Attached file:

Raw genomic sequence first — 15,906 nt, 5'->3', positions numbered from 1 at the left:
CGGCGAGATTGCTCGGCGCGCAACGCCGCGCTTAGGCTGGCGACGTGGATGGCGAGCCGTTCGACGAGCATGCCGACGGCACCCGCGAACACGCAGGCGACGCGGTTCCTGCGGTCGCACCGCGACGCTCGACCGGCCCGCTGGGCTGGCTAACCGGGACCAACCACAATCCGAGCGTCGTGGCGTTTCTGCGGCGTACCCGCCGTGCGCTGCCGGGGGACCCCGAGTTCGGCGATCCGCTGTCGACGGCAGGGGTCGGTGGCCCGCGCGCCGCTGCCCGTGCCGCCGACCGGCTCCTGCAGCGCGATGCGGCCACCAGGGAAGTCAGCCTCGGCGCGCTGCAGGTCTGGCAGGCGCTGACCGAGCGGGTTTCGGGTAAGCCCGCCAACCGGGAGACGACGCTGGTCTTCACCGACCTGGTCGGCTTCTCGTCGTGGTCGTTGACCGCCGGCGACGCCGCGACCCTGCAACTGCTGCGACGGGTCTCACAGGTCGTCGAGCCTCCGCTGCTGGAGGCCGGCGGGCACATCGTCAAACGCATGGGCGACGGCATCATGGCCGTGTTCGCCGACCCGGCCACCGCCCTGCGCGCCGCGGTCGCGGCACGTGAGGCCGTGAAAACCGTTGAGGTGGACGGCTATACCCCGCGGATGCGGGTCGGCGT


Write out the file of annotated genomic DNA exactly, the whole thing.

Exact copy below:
Raw genomic sequence first — 15,906 nt, 5'->3', positions numbered from 1 at the left:
CGGCGAGATTGCTCGGCGCGCAACGCCGCGCTTAGGCTGGCGACGTGGATGGCGAGCCGTTCGACGAGCATGCCGACGGCACCCGCGAACACGCAGGCGACGCGGTTCCTGCGGTCGCACCGCGACGCTCGACCGGCCCGCTGGGCTGGCTAACCGGGACCAACCACAATCCGAGCGTCGTGGCGTTTCTGCGGCGTACCCGCCGTGCGCTGCCGGGGGACCCCGAGTTCGGCGATCCGCTGTCGACGGCAGGGGTCGGTGGCCCGCGCGCCGCTGCCCGTGCCGCCGACCGGCTCCTGCAGCGCGATGCGGCCACCAGGGAAGTCAGCCTCGGCGCGCTGCAGGTCTGGCAGGCGCTGACCGAGCGGGTTTCGGGTAAGCCCGCCAACCGGGAGACGACGCTGGTCTTCACCGACCTGGTCGGCTTCTCGTCGTGGTCGTTGACCGCCGGCGACGCCGCGACCCTGCAACTGCTGCGACGGGTCTCACAGGTCGTCGAGCCTCCGCTGCTGGAGGCCGGCGGGCACATCGTCAAACGCATGGGCGACGGCATCATGGCCGTGTTCGCCGACCCGGCCACCGCCCTGCGCGCCGCGGTCGCGGCACGTGAGGCCGTGAAAACCGTTGAGGTGGACGGCTATACCCCGCGGATGCGGGTCGGCGT